Mary Lou Williams
Mary Lou Williams
Born on May 8, 1910, Mary Luo Williams was one of the greatest jazz pianists in the world. She was among the famous artists who performed with many successful artists and composed great jazz music in the 1940s and 1950s. She had a great interest in piano since childhood and received her early instructions from her mother, who was a trained pianist of her time. By the time she became 10, she was named "The Little Piano Girl" and was performing for small audiences back in her home town. She started working with the big bands and did her debut in a traveling show at the age of 12 in 1922 CITATION Wei191 \l 1033 (Weiner, 2019). She thus toured with artists like Jelly Roll Morton, Willie Smith, Duke Ellington, and Fats Waller. She got married to a saxophonist, John William, who was a bandleader and moved with her to Oklahoma and took over the leadership of his band. She became famous for her solo performances and her arrangements, which include "Froggy Bottom," "Little Joe from Chicago," “Walkin’ and Swingin," “Mary’s Idea’ and “Roll ’Em."
By this time, she was already famous and was an influential musician to many bands like the Kansas City-Southwest Big Band, who got famous with the help of Twelve Clouds OF Joy. Her every work got recognition, but one of her notable works was "Trumpet No End," which was recorded by Ellington in 1946. She organized many bands and performed in many clubs in the city. She was popular among all the age groups, and she also performed with the youth and helped them become famous musicians like Charlie Parker, Thelonious Monk, and Bud Powel. She was known for her swing style, but it was not difficult for her to opt another style like the bebop and wrote several compositions in this bebop style CITATION Pet191 \l 1033 (Peter O'Brien, 2019). Most of her work was done at home, and her home became a meeting place where famous artists met to work on different successful projects. She died in 1981, but her legacy is still alive. People remember her as a great pianist of all time.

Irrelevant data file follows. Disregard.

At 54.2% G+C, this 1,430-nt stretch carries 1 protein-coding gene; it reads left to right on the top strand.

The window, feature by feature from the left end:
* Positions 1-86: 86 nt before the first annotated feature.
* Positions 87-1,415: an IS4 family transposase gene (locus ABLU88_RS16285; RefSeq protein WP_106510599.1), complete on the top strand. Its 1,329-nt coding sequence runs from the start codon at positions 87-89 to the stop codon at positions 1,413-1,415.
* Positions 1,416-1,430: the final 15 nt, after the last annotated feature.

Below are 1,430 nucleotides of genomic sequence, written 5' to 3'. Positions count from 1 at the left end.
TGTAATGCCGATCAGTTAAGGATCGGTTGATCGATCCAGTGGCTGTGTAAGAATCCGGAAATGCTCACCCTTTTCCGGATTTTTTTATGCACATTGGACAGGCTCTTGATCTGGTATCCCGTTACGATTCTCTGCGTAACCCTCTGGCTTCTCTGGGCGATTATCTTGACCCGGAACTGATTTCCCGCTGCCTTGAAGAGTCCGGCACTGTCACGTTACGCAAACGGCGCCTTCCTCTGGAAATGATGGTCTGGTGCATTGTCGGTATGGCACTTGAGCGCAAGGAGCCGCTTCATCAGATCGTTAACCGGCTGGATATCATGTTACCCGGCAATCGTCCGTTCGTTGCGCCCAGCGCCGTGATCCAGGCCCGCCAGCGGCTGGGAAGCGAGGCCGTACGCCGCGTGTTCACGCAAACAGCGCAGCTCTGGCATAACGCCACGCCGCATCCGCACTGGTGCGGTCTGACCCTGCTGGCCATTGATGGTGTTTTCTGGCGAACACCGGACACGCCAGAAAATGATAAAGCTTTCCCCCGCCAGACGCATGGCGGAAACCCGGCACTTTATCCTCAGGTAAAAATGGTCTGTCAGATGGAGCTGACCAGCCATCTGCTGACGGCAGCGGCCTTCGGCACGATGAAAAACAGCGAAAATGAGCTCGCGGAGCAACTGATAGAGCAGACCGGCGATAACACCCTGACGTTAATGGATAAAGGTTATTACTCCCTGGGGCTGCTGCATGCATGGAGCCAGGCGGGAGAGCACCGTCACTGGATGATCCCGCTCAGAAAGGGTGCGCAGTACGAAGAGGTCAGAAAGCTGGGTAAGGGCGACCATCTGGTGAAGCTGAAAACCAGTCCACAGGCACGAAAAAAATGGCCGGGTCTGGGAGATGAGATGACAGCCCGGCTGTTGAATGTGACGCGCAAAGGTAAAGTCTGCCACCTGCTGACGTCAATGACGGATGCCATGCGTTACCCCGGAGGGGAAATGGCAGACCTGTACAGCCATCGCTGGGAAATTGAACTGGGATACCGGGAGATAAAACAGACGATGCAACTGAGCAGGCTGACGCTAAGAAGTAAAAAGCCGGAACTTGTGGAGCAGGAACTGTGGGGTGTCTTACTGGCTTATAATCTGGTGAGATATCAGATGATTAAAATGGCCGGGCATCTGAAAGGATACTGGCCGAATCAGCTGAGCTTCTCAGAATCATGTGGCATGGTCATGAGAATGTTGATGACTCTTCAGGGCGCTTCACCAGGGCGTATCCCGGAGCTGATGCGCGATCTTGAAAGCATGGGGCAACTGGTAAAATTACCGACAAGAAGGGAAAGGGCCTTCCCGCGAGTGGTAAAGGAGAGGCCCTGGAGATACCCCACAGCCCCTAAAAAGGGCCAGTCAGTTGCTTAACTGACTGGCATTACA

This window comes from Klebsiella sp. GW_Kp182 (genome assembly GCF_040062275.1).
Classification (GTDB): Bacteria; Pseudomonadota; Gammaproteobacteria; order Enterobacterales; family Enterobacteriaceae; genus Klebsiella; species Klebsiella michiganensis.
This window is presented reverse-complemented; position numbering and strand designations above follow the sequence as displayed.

Peter O'Brien, S. J. (2019). Mary Lou Williams. Retrieved October 30, 2019, from Folkways: https://folkways.si.edu/magazine-fall-2010-mary-lou-williams-jazz-soul/ragtime/music/article/smithsonian
Weiner, N. (2019, September 10). How Mary Lou Williams Shaped The Sound Of The Big-Band Era. Retrieved October 30, 2019, from Npr Donate: https://www.npr.org/2019/09/10/749743012/how-mary-lou-williams-shaped-the-sound-of-the-big-band-era
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